A mass tactical airborne drop is when an airborne unit jumps with full combat gear. That gear includes vehicles. Mass tacs are always something of a dicey affair. Back in 1982, gusting wind during a drop at Fort Irwin, CA, killed four paratroopers and injured over one hundred. But even when the weather isn’t trying to kill you, little things can become big things very quickly.

If idiocy or malice are involved, the usual friction, to use the term in Clausewitz’s meaning, is compounded.

Many years ago a parachute rigger at Fort Bragg thought it was fun to use nylon cord instead of twine to connect the parachute canopy apex to the deployment bag. Instead of the twine breaking and letting the jumper fall under an inflated chute, the nylon cord would not break and you’d have a paratrooper hauled through the air behind a C-130/C-141 until he could be retrieved.

In April, 2016, the 173d Airborne Brigade was doing a mass tactical drop into the Hohenfels Training Area, Germany. Enjoy the video. Warning there is NSFW language involved.

Each of those vehicles costs around a quarter million dollars, excluding what gear might be inside of them. If you pay attention you’ll see that the parachute rig doesn’t fail, the vehicles slide out of their rigging. It was through the grace of God that no one was killed. The Army has decided to charge someone as the stuckee for this disaster:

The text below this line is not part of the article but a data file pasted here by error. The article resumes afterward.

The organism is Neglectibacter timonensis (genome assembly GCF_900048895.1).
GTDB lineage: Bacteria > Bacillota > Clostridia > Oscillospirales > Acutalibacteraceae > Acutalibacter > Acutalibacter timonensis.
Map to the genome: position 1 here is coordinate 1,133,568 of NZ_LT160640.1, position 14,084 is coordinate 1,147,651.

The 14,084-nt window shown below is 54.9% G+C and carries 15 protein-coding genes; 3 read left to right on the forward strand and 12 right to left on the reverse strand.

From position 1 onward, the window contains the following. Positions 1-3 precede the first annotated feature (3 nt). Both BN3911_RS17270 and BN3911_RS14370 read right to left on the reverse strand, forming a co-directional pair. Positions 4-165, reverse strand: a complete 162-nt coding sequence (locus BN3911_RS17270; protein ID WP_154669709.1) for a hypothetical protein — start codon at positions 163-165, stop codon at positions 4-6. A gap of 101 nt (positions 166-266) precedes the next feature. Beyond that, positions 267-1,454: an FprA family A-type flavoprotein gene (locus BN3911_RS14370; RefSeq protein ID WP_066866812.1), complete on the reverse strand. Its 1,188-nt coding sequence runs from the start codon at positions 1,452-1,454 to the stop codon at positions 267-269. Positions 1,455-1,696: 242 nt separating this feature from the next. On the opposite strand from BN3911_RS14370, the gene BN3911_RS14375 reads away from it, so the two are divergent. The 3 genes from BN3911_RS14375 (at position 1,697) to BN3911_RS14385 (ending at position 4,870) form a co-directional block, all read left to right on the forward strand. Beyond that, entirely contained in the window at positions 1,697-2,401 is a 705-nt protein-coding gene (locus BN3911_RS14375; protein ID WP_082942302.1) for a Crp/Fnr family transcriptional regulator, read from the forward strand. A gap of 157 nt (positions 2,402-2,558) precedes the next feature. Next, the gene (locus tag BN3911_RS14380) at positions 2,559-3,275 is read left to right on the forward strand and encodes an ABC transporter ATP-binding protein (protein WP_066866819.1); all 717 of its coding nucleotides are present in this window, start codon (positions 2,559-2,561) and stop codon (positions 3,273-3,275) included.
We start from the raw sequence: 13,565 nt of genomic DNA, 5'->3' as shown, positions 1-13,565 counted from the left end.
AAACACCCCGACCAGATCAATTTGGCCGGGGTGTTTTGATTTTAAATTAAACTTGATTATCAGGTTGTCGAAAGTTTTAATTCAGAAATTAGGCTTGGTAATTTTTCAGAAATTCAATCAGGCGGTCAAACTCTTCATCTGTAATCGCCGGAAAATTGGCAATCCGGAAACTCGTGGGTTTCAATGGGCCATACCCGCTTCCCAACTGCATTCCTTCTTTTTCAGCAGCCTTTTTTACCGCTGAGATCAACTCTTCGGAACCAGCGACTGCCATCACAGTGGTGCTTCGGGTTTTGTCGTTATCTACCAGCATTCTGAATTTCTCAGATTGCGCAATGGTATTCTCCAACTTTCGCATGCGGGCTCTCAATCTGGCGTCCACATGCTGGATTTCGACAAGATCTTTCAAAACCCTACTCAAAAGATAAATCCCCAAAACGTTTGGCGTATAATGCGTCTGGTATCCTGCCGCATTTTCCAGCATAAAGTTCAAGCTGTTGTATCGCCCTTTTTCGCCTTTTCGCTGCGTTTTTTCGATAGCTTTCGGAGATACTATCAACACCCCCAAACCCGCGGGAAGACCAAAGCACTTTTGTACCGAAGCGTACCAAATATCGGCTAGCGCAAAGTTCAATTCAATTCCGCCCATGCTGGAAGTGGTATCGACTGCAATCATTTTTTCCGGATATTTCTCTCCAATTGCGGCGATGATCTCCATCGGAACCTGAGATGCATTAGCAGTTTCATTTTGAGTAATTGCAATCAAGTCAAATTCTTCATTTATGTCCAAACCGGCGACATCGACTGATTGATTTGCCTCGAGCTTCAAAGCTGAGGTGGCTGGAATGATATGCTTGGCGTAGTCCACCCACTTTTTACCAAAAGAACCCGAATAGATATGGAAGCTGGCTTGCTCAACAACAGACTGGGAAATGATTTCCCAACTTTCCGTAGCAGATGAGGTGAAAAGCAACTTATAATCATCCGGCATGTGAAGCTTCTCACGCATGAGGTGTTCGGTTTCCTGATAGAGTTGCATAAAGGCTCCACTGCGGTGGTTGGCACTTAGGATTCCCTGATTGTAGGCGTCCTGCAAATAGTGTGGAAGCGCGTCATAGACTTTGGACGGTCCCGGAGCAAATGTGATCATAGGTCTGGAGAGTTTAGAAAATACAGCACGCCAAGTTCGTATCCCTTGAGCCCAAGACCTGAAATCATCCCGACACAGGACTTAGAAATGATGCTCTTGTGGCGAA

Army Sgt. John Skipper has been charged in connection with an incident last year in Germany, in which three Humvees fell out of an aircraft during a failed parachute drop.

In a statement issued Tuesday, Army Maj. Juan Martinez of the 173rd Airborne Brigade said in an official statement that Skipper had been charged in May with destruction of government property.

“Should this case progress, we will continue to release information consistent with Army policy,” Martinez said.

The charges suggest authorities believe that an equipment malfunction was not the reason the three vehicles slipped from their parachute harnesses.

As they say, “Once is an accident. Twice is a coincidence. Three times is an enemy action.”

Skipper is with 1-91 Cavalry which is the Reconnaissance, Surveillance and Targeting Acquisition (RSTA) Squadron. The parachutes were rigged by the 173d Airborne’s rigging unit, the 601st Quartermaster Company. Charging a cavalry scout with the incident means that there was evidence that the rigging was tampered with post parachute inspection. If convicted, he’s looking at 10 years in prison, forfeiture of pay and allownaces, and a dishonorable discharge.